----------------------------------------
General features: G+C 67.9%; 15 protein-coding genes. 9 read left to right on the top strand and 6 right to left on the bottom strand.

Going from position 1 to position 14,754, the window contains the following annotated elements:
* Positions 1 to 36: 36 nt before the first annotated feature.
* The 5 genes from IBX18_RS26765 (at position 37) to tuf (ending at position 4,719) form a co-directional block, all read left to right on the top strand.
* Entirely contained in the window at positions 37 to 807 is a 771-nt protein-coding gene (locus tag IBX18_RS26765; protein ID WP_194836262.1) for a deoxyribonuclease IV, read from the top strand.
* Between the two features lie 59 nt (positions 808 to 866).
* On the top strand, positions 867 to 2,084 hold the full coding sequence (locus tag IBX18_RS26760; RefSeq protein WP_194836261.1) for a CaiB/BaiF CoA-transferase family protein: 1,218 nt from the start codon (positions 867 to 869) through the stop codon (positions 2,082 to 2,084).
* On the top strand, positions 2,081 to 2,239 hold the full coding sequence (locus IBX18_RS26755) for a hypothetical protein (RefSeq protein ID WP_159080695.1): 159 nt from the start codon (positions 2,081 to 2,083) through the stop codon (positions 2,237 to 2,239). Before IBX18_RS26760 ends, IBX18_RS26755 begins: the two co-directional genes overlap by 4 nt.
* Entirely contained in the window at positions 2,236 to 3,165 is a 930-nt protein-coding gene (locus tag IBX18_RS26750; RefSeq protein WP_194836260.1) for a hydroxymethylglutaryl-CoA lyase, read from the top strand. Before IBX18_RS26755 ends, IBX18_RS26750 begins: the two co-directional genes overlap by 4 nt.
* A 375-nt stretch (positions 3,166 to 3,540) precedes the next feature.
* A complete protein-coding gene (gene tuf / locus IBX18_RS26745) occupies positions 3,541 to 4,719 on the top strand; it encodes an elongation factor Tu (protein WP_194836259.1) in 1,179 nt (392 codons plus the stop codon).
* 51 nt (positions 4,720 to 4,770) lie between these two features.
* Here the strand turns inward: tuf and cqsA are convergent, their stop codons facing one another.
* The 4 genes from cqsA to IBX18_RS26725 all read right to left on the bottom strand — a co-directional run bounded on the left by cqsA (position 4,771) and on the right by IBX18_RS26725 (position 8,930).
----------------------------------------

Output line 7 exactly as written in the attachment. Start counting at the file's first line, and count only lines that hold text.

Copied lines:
* On the top strand, positions 867 to 2,084 hold the full coding sequence (locus tag IBX18_RS26760; RefSeq protein WP_194836261.1) for a CaiB/BaiF CoA-transferase family protein: 1,218 nt from the start codon (positions 867 to 869) through the stop codon (positions 2,082 to 2,084).